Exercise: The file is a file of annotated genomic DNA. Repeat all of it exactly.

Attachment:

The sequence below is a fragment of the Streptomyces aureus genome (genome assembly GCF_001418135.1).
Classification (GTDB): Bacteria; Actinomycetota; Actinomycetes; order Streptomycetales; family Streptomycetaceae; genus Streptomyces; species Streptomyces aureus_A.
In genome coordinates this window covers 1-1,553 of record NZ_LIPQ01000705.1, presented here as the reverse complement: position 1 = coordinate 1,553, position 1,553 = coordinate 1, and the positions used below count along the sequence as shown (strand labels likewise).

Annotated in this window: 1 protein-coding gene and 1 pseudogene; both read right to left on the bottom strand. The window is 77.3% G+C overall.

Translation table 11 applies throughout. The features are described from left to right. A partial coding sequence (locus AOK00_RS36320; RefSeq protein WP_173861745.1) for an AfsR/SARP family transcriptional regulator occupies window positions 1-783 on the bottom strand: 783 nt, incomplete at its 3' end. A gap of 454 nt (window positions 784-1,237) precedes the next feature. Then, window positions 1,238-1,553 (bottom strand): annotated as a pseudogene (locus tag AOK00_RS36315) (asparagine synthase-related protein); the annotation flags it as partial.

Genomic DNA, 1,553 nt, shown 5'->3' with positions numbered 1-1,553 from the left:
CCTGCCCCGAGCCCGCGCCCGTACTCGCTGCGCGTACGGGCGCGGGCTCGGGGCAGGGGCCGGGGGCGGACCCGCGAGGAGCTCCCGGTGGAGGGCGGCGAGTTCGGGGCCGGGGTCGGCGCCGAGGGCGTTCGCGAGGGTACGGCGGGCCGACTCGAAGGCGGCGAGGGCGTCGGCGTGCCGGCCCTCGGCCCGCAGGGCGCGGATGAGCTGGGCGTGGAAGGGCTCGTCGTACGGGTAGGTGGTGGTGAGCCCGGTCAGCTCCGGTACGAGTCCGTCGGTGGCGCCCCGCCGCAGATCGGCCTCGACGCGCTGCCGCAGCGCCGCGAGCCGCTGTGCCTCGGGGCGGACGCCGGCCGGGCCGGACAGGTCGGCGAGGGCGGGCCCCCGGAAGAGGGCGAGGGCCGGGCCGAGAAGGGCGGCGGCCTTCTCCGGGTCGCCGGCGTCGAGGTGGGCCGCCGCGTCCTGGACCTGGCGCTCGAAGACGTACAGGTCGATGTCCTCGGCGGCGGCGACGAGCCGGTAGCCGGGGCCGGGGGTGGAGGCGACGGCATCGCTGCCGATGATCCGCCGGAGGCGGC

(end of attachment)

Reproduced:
The sequence below is a fragment of the Streptomyces aureus genome (genome assembly GCF_001418135.1).
Classification (GTDB): Bacteria; Actinomycetota; Actinomycetes; order Streptomycetales; family Streptomycetaceae; genus Streptomyces; species Streptomyces aureus_A.
In genome coordinates this window covers 1-1,553 of record NZ_LIPQ01000705.1, presented here as the reverse complement: position 1 = coordinate 1,553, position 1,553 = coordinate 1, and the positions used below count along the sequence as shown (strand labels likewise).

Annotated in this window: 1 protein-coding gene and 1 pseudogene; both read right to left on the bottom strand. The window is 77.3% G+C overall.

Translation table 11 applies throughout. The features are described from left to right. A partial coding sequence (locus AOK00_RS36320; RefSeq protein WP_173861745.1) for an AfsR/SARP family transcriptional regulator occupies window positions 1-783 on the bottom strand: 783 nt, incomplete at its 3' end. A gap of 454 nt (window positions 784-1,237) precedes the next feature. Then, window positions 1,238-1,553 (bottom strand): annotated as a pseudogene (locus tag AOK00_RS36315) (asparagine synthase-related protein); the annotation flags it as partial.

Genomic DNA, 1,553 nt, shown 5'->3' with positions numbered 1-1,553 from the left:
CCTGCCCCGAGCCCGCGCCCGTACTCGCTGCGCGTACGGGCGCGGGCTCGGGGCAGGGGCCGGGGGCGGACCCGCGAGGAGCTCCCGGTGGAGGGCGGCGAGTTCGGGGCCGGGGTCGGCGCCGAGGGCGTTCGCGAGGGTACGGCGGGCCGACTCGAAGGCGGCGAGGGCGTCGGCGTGCCGGCCCTCGGCCCGCAGGGCGCGGATGAGCTGGGCGTGGAAGGGCTCGTCGTACGGGTAGGTGGTGGTGAGCCCGGTCAGCTCCGGTACGAGTCCGTCGGTGGCGCCCCGCCGCAGATCGGCCTCGACGCGCTGCCGCAGCGCCGCGAGCCGCTGTGCCTCGGGGCGGACGCCGGCCGGGCCGGACAGGTCGGCGAGGGCGGGCCCCCGGAAGAGGGCGAGGGCCGGGCCGAGAAGGGCGGCGGCCTTCTCCGGGTCGCCGGCGTCGAGGTGGGCCGCCGCGTCCTGGACCTGGCGCTCGAAGACGTACAGGTCGATGTCCTCGGCGGCGGCGACGAGCCGGTAGCCGGGGCCGGGGGTGGAGGCGACGGCATCGCTGCCGATGATCCGCCGGAGGCGGC